Electronic Arts Inc. turned up the heat Thursday on its $2-billion buyout offer for Take-Two Interactive Software Inc., taking its cash offer directly to Take-Two’s shareholders after the company’s board rejected the bid as insufficient.
EA’s effort to do an end run around Take-Two’s management came after months of frustrated negotiations to buy the New York company, which publishes video games such as “BioShock,” “Civilization” and “Grand Theft Auto,” a franchise that has racked up more than $3 billion in sales in the last 10 years.
“The tender offer is an opportunity for Take-Two’s shareholders to have their own vote as to whether the transaction makes sense,” EA Chief Executive John Riccitiello said in an interview.
EA said it would pay $26 for each share of Take-Two, a 64% premium over the stock’s closing price Feb. 19, the day EA made its formal bid to Take-Two’s board. The offer expires April 11, a day after Take-Two’s annual meeting is scheduled to take place.
Take-Two’s board has told shareholders it would review the bid and make a recommendation by March 27. Company executives have declined to comment on the tender offer.
“We think the company is worth far more than what they’re offering,” said a senior Take-Two executive, who asked not to be identified.
“EA is trying to steal the company.”
In an e-mail to Take-Two employees sent hours after EA announced its offer to shareholders, Take-Two Chief Executive Ben Feder and Chairman Strauss Zelnick wrote, “While today’s news means EA is moving forward with its offer, an acquisition by EA is by no means a certainty.”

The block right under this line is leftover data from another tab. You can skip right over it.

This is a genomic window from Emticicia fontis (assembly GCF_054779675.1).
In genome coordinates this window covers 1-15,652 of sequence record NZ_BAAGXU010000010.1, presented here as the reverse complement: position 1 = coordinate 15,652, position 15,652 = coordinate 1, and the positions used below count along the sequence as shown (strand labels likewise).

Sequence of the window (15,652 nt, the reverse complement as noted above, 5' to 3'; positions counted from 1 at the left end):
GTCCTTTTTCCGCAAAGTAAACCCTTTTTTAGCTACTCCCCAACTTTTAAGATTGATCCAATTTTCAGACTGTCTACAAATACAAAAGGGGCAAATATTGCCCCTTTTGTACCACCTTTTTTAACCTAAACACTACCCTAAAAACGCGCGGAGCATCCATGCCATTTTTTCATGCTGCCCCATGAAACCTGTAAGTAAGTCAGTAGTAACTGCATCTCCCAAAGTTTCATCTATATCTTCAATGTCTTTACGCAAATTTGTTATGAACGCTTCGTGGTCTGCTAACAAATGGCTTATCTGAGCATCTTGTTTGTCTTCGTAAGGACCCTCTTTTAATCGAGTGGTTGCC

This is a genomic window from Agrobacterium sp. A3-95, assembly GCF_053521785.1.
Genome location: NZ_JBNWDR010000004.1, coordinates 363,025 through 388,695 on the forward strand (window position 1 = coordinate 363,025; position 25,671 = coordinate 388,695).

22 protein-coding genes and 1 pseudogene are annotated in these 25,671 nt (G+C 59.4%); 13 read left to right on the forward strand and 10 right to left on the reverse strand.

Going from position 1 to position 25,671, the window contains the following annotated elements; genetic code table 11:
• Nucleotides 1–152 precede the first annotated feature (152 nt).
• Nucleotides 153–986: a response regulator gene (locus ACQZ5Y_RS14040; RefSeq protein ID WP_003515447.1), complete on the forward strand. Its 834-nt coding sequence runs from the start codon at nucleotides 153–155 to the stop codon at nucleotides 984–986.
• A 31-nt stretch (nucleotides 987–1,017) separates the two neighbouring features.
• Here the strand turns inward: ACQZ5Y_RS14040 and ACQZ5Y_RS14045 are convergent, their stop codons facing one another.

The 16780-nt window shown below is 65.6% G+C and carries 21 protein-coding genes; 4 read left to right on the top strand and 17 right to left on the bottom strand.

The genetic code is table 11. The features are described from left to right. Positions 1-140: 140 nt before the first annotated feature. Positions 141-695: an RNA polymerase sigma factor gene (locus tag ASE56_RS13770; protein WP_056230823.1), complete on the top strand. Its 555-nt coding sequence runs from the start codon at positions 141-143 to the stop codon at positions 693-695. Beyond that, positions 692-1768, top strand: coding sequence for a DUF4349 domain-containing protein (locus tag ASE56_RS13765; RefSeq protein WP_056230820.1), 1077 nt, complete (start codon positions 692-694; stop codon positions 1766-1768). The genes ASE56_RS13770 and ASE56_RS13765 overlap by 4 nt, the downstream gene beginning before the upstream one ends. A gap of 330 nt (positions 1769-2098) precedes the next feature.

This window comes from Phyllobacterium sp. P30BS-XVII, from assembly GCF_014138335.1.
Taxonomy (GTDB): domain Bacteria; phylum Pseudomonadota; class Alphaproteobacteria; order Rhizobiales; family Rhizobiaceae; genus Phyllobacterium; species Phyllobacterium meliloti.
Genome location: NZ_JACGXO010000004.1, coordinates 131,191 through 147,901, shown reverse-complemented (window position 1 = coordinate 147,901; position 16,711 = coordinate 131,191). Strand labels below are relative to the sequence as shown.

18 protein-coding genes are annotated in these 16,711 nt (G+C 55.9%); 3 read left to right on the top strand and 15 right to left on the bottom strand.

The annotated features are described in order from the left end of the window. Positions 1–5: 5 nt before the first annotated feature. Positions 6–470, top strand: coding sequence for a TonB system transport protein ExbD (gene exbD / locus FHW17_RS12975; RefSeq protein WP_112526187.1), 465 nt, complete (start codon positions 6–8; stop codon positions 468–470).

Zelnick, who commandeered Take-Two last year in a boardroom coup, has twice turned down takeover bids from Riccitiello, a $25-a-share offer Feb. 15 and the $26-a-share bid Feb. 22. After the board rejected the second bid, Zelnick offered to meet with EA on April 30, the day after Take-Two is scheduled to ship its highly anticipated “Grand Theft Auto IV” game.
Instead of waiting, EA made its proposal public Feb. 24 in hopes of swaying shareholders to pressure Take-Two’s management to come to the table sooner. Take-Two’s stock had been trading around $17 in the preceding weeks but shot past $26 in the days after the EA announcement. Since then, however, its shares have drifted below the offer price as major stockholders took immediate profits by selling millions of shares at the higher prices.
Take-Two rose 73 cents to $25.64 on Thursday, and EA nudged up 3 cents to $47.26.
Owen Mahoney, EA’s senior vice president of corporate development and the Redwood City, Calif., company’s chief merger negotiator, said EA was firm on its price of $2 billion.
“We feel very strongly about $26 a share,” Mahoney said. “Our board expects us to be very price-disciplined.”
In a filing with the Securities and Exchange Commission on Thursday, EA reported that it had $2.3 billion in cash and short-term investments available to fund the acquisition, suggesting that EA has the wherewithal to offer more money. But analysts said EA was unlikely to do so.
“The only way it will go any higher than $26 is if Take-Two sits down with EA and does a friendly deal,” said Michael Pachter, an analyst with Wedbush Morgan Securities. “But even then, the most EA will offer is $27, max. And only if EA feels like giving Take-Two a big, smoochy kiss.”